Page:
Most candidates don’t get serious early enough about their search. They procrastinate until the “prime seasons” for job postings. In general, Superintendent searches happen from December through February, Central Office from February to April, Principals from March to May, and all other supervisory jobs from April through June. Serious preparation for job searching should include up-dating and revising your resume and cover letter, and prepping for interviews. Think of job search preparation as Spring Training. In baseball, Spring Training starts in January for the regular season that starts in April. The practice of getting ready early makes sense for several reasons.
- The odds are in your favor during the “off season”—Jobs are posted all year round. Incumbents leave their positions for variety of reasons, such as retirement, childbirth, taking another position, illness and death, relocating, and the necessity of childcare or caring for a loved one. Whereas the number of applicants routinely can exceed 100 during prime season, there may be only 20 applicants during off season. That’s a 500% advantage. Preparing early means you’ll be ready for off season job postings.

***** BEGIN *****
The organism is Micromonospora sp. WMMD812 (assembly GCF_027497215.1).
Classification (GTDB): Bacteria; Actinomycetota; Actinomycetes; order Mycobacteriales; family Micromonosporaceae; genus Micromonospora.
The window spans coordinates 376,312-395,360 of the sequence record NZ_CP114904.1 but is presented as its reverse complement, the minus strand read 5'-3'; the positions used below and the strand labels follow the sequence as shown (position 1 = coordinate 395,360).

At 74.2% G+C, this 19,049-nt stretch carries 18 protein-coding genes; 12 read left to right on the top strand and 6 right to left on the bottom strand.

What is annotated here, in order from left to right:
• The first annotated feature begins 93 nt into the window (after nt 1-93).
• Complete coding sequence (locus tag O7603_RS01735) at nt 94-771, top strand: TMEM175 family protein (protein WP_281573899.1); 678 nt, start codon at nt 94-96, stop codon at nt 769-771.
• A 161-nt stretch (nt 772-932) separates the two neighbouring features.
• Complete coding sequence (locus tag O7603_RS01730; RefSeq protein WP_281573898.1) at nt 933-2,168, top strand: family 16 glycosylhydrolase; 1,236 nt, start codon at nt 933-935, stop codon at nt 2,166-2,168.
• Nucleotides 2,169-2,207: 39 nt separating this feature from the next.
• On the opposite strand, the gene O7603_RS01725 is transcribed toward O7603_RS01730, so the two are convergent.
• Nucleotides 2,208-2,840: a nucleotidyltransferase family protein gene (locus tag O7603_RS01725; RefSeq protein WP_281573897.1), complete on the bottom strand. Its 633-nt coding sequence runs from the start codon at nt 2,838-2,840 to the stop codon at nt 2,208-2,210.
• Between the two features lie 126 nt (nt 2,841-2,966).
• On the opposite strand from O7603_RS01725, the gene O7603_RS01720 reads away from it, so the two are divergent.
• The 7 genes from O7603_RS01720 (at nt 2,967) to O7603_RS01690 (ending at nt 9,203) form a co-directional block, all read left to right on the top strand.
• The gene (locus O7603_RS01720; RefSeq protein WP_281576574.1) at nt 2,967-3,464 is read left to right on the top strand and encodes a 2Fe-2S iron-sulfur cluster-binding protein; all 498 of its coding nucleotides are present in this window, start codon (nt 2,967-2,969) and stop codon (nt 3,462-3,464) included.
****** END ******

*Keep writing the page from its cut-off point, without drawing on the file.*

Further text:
- Fine tuning your resume and cover letter takes time — Crafting your resume requires tweaking, that is a series of edits over time. The role of the resume is to tell your story in an appealing manner which will distinguish you in a positive way from the rest of the field. To produce a truly effective resume and cover letter demands meticulous attention to every detail.
- The ability to perform an outstanding interview is the result of framing and internalizing thoughtful responses to a range of interview questions– I have identified at least 20 most asked interview questions. The answers to these and possible other questions cannot and should not be subjected to memorization. A successful candidate needs to create an appealing narrative, and to internalize a powerful set of answers that go to the core of the questions. It takes time to marinate a fine steak. Similarly, it takes time to internalize thoughtful answers to interviewers’ questions, answer with an authentic voice, and respond efficiently and effectively.
If you want to be a serious candidate, then take my advice: it is never too soon to prepare yourself. Here are a few things you should do to get going: read how to “get the job” books and blogs; find and work with a job coach; attend workshops; develop drafts of your resume and cover letter.